OXFORD, Mississippi (CNN) – Spending on political television advertising this campaign cycle exceeded $1 billion this week, and is on pace to reach $3 billion by Election Day.
The bulk of the money spent since the midterm elections – $425 million – has been spent by the White House hopefuls since the first presidential campaign ad appeared in December 2006, according to an analysis by TNSMI/Campaign Media Analysis Group for CNN.
With 39 days remaining before voters head to polls, Barack Obama and John McCain are each spending $3 million a day on political ads, which are running in a dozen or so battleground states and nationwide. When spending by down-ballot candidates, independent interest groups, and political parties is factored in, political ad spending per day for the past week averages $7.5 million.
“For all the talk about the new media’s influence, TV advertising is still the weapon of choice for candidates running for dog catcher all the way up to president of the United States,” said Evan Tracey, CMAG’s chief operating officer and CNN’s consultant on political ad spending.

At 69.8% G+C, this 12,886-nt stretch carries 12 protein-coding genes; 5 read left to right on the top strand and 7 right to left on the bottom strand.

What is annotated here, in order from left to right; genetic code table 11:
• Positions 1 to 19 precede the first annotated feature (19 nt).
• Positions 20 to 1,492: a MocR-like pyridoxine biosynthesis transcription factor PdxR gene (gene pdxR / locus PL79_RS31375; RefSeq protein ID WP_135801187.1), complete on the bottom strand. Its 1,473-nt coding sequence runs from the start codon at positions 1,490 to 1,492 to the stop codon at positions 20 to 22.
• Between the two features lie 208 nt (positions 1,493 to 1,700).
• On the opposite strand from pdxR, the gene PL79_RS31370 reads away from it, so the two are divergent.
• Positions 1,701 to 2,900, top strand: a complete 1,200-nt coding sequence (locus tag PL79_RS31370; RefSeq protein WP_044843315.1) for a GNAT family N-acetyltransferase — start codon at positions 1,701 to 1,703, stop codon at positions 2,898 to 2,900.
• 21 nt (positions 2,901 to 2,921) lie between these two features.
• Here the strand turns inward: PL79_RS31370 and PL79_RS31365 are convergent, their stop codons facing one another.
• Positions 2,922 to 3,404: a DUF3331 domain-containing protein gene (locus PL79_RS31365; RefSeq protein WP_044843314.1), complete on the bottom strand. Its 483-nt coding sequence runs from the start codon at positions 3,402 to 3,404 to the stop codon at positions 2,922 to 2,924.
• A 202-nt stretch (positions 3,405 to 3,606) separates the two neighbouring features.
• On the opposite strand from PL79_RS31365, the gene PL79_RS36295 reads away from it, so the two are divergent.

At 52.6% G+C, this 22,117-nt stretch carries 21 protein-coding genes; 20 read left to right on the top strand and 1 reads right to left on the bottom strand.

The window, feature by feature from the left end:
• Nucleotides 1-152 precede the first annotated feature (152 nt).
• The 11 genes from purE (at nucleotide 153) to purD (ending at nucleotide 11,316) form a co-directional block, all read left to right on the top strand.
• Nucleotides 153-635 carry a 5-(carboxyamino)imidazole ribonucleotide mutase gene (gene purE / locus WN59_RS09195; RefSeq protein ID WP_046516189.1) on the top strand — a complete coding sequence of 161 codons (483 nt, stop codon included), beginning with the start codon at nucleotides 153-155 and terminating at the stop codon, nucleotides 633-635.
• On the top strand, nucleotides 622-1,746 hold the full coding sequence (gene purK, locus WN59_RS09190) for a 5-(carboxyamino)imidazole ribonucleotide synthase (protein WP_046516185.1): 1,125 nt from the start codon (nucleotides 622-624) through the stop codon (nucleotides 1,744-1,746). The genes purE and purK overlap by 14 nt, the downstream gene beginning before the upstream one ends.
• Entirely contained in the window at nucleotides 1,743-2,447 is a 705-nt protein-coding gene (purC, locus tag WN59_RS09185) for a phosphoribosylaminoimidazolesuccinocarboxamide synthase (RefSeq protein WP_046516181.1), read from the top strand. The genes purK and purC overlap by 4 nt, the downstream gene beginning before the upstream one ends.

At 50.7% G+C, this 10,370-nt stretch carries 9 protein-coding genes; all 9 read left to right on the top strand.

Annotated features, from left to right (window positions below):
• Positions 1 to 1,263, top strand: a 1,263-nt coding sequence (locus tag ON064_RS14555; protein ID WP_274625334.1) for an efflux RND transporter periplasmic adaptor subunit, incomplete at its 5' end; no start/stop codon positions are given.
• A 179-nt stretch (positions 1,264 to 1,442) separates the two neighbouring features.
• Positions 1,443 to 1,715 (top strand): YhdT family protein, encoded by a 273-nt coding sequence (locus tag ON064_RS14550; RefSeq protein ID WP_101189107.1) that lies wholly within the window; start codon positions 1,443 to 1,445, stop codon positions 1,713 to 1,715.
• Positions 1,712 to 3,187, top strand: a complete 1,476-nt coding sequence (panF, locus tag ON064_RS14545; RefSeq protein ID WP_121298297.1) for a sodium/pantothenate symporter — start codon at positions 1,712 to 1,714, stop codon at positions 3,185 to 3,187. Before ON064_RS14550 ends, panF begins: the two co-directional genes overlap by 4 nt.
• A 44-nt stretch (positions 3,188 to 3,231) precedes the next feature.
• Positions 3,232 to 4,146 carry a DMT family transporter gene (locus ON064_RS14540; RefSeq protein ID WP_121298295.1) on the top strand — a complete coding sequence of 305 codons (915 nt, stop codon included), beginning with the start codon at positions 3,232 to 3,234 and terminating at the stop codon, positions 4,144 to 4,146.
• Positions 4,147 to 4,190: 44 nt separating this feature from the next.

Tracey noted that in the 2000 presidential election $1 billion in total was spent on all political ads. Ad spending rose to $1.7 billion in 2004, and jumped to $2.4 billion in 2006.
“Historically, 70 percent of the total amount spent on TV is in the last five weeks,” Tracey said. “This means airwaves all around the country will become predominately dominated by candidates, interest groups and political parties promoting their positions and attacking opponents.”